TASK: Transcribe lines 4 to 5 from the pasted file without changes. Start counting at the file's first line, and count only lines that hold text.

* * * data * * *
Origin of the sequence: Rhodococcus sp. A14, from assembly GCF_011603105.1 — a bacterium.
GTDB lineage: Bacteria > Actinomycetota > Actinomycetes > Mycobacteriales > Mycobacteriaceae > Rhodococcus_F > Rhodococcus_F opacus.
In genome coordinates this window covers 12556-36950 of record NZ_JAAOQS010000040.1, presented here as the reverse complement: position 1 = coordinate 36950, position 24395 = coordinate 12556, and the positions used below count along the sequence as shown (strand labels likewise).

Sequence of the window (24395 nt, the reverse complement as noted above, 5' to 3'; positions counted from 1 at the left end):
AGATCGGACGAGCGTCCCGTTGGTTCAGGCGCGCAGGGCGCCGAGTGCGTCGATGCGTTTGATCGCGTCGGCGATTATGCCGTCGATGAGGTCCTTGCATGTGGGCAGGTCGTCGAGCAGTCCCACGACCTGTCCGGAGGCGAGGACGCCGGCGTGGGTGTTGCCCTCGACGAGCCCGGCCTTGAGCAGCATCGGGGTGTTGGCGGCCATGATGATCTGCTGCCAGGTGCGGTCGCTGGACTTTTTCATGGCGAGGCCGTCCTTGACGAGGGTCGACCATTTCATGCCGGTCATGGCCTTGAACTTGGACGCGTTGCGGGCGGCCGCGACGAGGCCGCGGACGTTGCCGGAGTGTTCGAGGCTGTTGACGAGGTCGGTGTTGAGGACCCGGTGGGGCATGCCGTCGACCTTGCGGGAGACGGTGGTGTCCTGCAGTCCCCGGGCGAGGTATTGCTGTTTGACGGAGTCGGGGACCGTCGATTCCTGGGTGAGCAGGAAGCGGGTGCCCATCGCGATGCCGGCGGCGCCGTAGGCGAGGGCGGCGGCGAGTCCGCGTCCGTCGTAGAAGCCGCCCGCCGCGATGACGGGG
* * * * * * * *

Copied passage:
Sequence of the window (24395 nt, the reverse complement as noted above, 5' to 3'; positions counted from 1 at the left end):
AGATCGGACGAGCGTCCCGTTGGTTCAGGCGCGCAGGGCGCCGAGTGCGTCGATGCGTTTGATCGCGTCGGCGATTATGCCGTCGATGAGGTCCTTGCATGTGGGCAGGTCGTCGAGCAGTCCCACGACCTGTCCGGAGGCGAGGACGCCGGCGTGGGTGTTGCCCTCGACGAGCCCGGCCTTGAGCAGCATCGGGGTGTTGGCGGCCATGATGATCTGCTGCCAGGTGCGGTCGCTGGACTTTTTCATGGCGAGGCCGTCCTTGACGAGGGTCGACCATTTCATGCCGGTCATGGCCTTGAACTTGGACGCGTTGCGGGCGGCCGCGACGAGGCCGCGGACGTTGCCGGAGTGTTCGAGGCTGTTGACGAGGTCGGTGTTGAGGACCCGGTGGGGCATGCCGTCGACCTTGCGGGAGACGGTGGTGTCCTGCAGTCCCCGGGCGAGGTATTGCTGTTTGACGGAGTCGGGGACCGTCGATTCCTGGGTGAGCAGGAAGCGGGTGCCCATCGCGATGCCGGCGGCGCCGTAGGCGAGGGCGGCGGCGAGTCCGCGTCCGTCGTAGAAGCCGCCCGCCGCGATGACGGGG